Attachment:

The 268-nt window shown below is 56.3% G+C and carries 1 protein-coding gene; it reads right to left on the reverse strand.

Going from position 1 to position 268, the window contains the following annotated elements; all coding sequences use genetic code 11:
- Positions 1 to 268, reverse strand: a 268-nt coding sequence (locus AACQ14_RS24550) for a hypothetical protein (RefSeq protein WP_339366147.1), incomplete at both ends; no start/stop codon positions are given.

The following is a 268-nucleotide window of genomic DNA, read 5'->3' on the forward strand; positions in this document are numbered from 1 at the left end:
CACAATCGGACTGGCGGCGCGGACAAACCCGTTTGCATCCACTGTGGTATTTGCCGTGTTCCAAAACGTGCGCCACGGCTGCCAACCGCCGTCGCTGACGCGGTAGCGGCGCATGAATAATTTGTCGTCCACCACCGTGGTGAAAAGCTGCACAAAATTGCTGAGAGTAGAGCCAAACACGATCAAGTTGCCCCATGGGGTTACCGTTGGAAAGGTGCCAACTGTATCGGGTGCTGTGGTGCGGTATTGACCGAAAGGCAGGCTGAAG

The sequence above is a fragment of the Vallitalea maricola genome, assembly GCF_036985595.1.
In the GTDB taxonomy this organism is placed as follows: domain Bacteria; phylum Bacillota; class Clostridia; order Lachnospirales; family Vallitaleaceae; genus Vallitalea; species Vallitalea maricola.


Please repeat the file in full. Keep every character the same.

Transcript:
The 268-nt window shown below is 56.3% G+C and carries 1 protein-coding gene; it reads right to left on the reverse strand.

Going from position 1 to position 268, the window contains the following annotated elements; all coding sequences use genetic code 11:
- Positions 1 to 268, reverse strand: a 268-nt coding sequence (locus AACQ14_RS24550) for a hypothetical protein (RefSeq protein WP_339366147.1), incomplete at both ends; no start/stop codon positions are given.

The following is a 268-nucleotide window of genomic DNA, read 5'->3' on the forward strand; positions in this document are numbered from 1 at the left end:
CACAATCGGACTGGCGGCGCGGACAAACCCGTTTGCATCCACTGTGGTATTTGCCGTGTTCCAAAACGTGCGCCACGGCTGCCAACCGCCGTCGCTGACGCGGTAGCGGCGCATGAATAATTTGTCGTCCACCACCGTGGTGAAAAGCTGCACAAAATTGCTGAGAGTAGAGCCAAACACGATCAAGTTGCCCCATGGGGTTACCGTTGGAAAGGTGCCAACTGTATCGGGTGCTGTGGTGCGGTATTGACCGAAAGGCAGGCTGAAG

The sequence above is a fragment of the Vallitalea maricola genome, assembly GCF_036985595.1.
In the GTDB taxonomy this organism is placed as follows: domain Bacteria; phylum Bacillota; class Clostridia; order Lachnospirales; family Vallitaleaceae; genus Vallitalea; species Vallitalea maricola.